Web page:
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What is Hypothyroidism and When Should You Get Routine Testing?

January 12, 2012

What is hypothyroidism and when should you get routine lab testing for hypothyroidism? According to the National Endocrine and Metabolic Diseases Information Service,* a service of the National Institute of Diabetes and Digestive and Kidney Diseases (NIDDK), National Institutes of Health (NIH), hypothyroidism (also referred to as Hashimoto’s thyroiditis or autoimmune thyroiditis) is the result of the thyroid gland failing to produce enough thyroid hormone to meet the body’s needs. As far as routine screening, you may need to be proactive, starting with knowing about the disorder and its symptoms.

What Are the Thyroid Hormones?  

Triiodothyronine (T3) and thyroxine (T4) are two hormones that the thyroid gland produces. These thyroid hormones affect such things as metabolism, brain development, breathing, heart and nervous system functions, body temperature, muscle strength, skin dryness, menstrual cycles, body weight, and cholesterol levels.

Thyroid-stimulating hormone (TSH), made by the pituitary gland, regulates T3 and T4 hormone production.

Is Hypothyroidism Common? 

Millions of Americans have some type of thyroid disease. The problem is that for many, the symptoms go undiagnosed.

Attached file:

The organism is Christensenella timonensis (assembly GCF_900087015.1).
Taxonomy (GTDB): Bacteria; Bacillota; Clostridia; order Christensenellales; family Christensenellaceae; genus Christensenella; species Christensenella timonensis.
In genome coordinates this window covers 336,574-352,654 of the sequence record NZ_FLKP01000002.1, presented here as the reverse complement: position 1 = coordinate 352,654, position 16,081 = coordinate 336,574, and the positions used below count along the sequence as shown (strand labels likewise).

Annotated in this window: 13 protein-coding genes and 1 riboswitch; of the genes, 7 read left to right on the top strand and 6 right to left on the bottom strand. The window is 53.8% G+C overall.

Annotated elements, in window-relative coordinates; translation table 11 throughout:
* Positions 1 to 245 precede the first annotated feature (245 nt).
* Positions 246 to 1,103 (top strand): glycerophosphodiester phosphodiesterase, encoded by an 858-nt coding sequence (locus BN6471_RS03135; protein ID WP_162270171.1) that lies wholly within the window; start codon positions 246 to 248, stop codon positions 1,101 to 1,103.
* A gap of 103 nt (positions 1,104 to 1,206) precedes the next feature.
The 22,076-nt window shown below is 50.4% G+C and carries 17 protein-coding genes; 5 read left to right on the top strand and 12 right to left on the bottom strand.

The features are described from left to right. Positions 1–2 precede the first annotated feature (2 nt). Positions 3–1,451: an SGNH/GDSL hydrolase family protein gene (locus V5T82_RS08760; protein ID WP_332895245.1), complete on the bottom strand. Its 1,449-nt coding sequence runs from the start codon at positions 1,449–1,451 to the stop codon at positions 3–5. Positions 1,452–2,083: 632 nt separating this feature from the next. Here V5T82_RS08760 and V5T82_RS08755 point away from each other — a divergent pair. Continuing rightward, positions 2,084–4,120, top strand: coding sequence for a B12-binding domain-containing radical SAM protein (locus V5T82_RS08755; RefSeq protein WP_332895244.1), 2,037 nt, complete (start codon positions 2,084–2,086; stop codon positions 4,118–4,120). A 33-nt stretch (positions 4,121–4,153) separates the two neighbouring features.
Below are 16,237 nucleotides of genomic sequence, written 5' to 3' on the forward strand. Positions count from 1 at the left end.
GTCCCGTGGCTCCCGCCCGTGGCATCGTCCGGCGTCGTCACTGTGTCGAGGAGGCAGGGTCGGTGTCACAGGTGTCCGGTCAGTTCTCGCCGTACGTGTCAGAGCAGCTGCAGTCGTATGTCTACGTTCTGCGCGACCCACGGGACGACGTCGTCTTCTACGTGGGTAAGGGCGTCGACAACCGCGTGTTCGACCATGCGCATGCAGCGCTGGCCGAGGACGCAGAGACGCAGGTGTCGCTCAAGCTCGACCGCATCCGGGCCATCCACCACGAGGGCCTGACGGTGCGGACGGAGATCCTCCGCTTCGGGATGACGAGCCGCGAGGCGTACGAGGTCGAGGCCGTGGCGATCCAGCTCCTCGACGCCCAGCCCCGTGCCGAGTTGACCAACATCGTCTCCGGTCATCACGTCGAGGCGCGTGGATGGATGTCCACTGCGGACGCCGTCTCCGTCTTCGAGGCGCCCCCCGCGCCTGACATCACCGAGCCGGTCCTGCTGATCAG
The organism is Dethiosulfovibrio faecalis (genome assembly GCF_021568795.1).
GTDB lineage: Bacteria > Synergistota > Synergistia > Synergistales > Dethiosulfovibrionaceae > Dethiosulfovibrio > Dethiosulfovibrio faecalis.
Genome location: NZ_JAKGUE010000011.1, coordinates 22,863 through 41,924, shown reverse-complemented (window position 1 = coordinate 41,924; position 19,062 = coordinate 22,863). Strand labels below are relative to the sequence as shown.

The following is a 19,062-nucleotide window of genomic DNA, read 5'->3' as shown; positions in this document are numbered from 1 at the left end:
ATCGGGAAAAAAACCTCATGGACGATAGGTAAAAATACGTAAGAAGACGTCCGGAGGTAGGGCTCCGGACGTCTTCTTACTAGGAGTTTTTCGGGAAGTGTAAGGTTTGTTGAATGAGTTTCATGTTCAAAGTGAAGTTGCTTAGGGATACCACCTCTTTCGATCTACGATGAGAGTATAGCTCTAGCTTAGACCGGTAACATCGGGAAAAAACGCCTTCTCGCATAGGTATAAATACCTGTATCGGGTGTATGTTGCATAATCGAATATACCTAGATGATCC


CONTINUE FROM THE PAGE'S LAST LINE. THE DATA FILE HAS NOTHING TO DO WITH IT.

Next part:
Thus, people should be aware of the symptoms of hypothyroidism, which are:

  • Fatigue
  • Unexplained weight gain
  • Puffy face
  • An intolerance to cold
  • Joint and muscle pain
  • Constipation
  • Dry, thinning hair
  • Decreased sweating
  • Heavy or irregular menstrual periods and impaired fertility
  • Depression
  • Slow heart rate

If you find that you have one or more of these symptoms, you should look into thyroid blood testing.

 

What About Routine Thyroid Testing? 

According to the American Family Physician, in 2004 the U.S. Preventative Task Force updated their 1996 recommendations regarding thyroid screening, saying, “The USPSTF concludes that the evidence is insufficient to recommend for or against routine screening for thyroid disease in adults.”**

As you can see from other prominent organizations mentioned in this medical news source as well, it seems each has its own view on what age is appropriate for routine thyroid testing:

  • The American Thyroid Association recommends measuring thyroid function in all adults beginning at age 35 years and every five years thereafter with more frequent screening for high-risk or symptomatic individuals.
  • The American College of Physicians recommends screening women older than 50 with one or more of the general symptoms that could be caused by thyroid disease.
  • The American Association of Clinical Endocrinologists recommends TSH blood testing in women of childbearing age before pregnancy or during the first trimester.
  • The American College of Obstetricians and Gynecologists recommends that physicians be aware of the symptoms and risk factors for postpartum thyroid dysfunction and evaluate patients when indicated.
  • The American Academy of Family Physicians recommends against routine thyroid screening in asymptomatic patients younger than age 60.

Work with your doctor regarding routine lab testing but know that the choice is always yours and that accurate, affordable and confidential direct-to-consumer lab testing is available.

Resources:

*National Endocrine and Metabolic Diseases Information Service 

**American Family Physician  


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